Contempt and Pity: Social Policy and the Image of the Damaged Black Psyche 1880-1996

Author(s) : Daryl Michael Scott

Contempt and Pity: Social Policy and the Image of the Damaged Black Psyche 1880-1996

Book Details

  • Publisher : University of North Carolina Press
  • Published : March 1997
  • Cover : Paperback
  • Pages : 296
  • Category :
    Culture and Psychoanalysis
  • Catalogue No : 95565
  • ISBN 13 : 9780807846353
  • ISBN 10 : 9780807846
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For over a century, the idea that African Americans are psychologically damaged has played an important role in discussions of race. In this provocative work, Daryl Michael Scott argues that damage imagery has been the product of liberals and conservatives, of racists and antiracists. While racial conservatives, often playing on white contempt for blacks, have sought to use findings of black pathology to justify exclusionary policies, racial liberals have used damage imagery primarily to promote policies of inclusion and rehabilitation. In advancing his argument, Scott challenges some long-held beliefs about the history of damage imagery. He rediscovers the liberal impulses behind Stanley Elkins's Sambo hypothesis and Daniel Patrick Moynihan's Negro Family and exposes the damage imagery in the work of Ralph Ellison, the leading anti-pathologist.

He also corrects the view that the Chicago School depicted blacks as pathological products of matriarchy. New Negro experts such as Charles Johnson and E. Franklin Frazier, he says, disdained sympathy-seeking and refrained from exploring individual pathology. Scott's reassessment of social science sheds new light on Brown v. Board of Education , revealing how experts reversed four decades of theory in order to represent segregation as inherently damaging to blacks. In this controversial work, Scott warns the Left of the dangers in their recent rediscovery of damage imagery in an age of conservative reform. |In reassessing the image of the damaged black psyche from 1880 to 1996, Scott argues that damage imagery has been the product of both liberals and conservatives, racists and antiracists.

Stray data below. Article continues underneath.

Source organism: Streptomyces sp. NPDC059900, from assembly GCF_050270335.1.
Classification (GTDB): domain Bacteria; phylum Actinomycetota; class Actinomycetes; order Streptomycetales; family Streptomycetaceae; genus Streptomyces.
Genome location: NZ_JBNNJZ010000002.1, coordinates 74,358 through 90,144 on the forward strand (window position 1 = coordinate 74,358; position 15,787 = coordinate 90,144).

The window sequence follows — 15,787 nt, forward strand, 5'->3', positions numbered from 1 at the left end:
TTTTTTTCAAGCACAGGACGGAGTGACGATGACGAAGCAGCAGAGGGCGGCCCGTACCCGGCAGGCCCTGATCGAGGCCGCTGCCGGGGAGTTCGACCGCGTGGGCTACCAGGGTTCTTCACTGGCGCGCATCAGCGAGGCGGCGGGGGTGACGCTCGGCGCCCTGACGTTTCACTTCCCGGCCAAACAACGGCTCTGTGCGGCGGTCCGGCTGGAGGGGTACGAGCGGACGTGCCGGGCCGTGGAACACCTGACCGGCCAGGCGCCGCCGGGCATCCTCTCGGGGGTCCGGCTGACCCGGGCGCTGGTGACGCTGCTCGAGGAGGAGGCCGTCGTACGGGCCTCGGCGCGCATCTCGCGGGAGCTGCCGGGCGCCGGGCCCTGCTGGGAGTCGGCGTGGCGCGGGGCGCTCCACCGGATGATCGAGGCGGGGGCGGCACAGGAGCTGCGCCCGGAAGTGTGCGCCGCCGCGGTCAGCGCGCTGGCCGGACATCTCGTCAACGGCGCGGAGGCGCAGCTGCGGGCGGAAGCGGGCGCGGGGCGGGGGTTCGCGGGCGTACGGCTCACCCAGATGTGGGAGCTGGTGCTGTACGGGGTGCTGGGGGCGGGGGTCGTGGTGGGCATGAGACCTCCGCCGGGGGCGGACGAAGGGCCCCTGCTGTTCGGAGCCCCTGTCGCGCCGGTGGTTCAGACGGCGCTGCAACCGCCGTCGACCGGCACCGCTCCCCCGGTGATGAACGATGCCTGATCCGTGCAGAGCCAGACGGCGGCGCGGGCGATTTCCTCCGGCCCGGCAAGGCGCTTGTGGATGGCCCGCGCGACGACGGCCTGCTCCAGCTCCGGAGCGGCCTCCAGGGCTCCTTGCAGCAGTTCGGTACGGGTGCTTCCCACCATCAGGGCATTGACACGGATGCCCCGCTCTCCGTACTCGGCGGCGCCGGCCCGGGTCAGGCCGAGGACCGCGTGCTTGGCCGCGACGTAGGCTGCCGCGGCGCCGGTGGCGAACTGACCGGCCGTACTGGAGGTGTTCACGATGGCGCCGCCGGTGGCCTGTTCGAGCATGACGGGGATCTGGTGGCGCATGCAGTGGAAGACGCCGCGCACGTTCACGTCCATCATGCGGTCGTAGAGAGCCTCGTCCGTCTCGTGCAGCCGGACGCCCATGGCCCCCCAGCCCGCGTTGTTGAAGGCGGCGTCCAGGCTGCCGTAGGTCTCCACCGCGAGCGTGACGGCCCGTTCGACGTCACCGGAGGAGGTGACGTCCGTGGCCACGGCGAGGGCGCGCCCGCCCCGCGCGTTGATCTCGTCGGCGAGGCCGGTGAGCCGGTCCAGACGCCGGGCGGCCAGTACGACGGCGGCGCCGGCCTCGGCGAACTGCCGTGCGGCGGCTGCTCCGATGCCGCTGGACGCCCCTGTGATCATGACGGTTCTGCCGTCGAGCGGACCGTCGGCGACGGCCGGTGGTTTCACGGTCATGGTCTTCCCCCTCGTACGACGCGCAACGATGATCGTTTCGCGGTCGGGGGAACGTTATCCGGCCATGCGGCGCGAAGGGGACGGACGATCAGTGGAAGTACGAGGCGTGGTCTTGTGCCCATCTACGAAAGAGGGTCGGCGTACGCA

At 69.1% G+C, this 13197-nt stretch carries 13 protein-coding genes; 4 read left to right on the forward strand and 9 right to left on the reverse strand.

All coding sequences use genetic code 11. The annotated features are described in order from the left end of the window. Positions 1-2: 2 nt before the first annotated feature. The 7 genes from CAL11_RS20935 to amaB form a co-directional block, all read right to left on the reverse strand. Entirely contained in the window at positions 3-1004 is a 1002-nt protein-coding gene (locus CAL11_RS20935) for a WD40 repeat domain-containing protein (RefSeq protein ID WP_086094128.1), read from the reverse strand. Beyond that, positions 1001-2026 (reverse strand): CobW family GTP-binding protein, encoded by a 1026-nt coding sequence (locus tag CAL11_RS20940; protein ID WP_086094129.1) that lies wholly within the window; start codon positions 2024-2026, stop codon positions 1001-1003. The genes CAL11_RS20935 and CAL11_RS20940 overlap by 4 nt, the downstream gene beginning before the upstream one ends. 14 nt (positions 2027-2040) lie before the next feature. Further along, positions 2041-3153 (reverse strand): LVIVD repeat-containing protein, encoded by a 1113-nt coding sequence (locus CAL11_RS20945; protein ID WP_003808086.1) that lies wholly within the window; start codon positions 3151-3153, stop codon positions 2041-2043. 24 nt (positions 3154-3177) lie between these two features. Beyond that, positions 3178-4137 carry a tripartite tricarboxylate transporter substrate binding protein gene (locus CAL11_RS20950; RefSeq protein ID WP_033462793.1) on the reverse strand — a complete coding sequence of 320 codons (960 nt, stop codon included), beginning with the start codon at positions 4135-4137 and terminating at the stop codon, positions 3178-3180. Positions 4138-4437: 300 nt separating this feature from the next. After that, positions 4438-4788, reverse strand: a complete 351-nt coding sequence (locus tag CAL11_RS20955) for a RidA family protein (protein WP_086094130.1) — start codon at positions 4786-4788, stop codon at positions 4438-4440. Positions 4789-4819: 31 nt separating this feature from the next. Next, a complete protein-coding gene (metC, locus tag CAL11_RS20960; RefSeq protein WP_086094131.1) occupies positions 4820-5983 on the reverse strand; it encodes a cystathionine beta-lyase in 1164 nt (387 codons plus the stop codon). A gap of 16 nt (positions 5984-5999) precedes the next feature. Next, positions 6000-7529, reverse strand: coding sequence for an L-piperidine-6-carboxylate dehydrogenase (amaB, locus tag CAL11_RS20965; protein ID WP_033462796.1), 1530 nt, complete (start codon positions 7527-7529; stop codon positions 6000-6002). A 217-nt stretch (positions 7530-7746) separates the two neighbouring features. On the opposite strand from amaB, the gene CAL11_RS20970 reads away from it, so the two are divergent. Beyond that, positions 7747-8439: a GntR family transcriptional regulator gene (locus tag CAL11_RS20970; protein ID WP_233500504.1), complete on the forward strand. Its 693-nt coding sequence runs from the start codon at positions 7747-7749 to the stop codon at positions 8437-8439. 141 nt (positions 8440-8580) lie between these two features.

While racial conservatives, often playing on white contempt for blacks, have sought to use findings of black pathology to justify exclusionary policies, racial liberals have used damage imagery primarily to promote policies of inclusion and rehabilitation. Scott challenges long-held beliefs about the history of damage imagery, warning the Left of the dangers in their rediscovery of damage imagery in an age of conservative reform.

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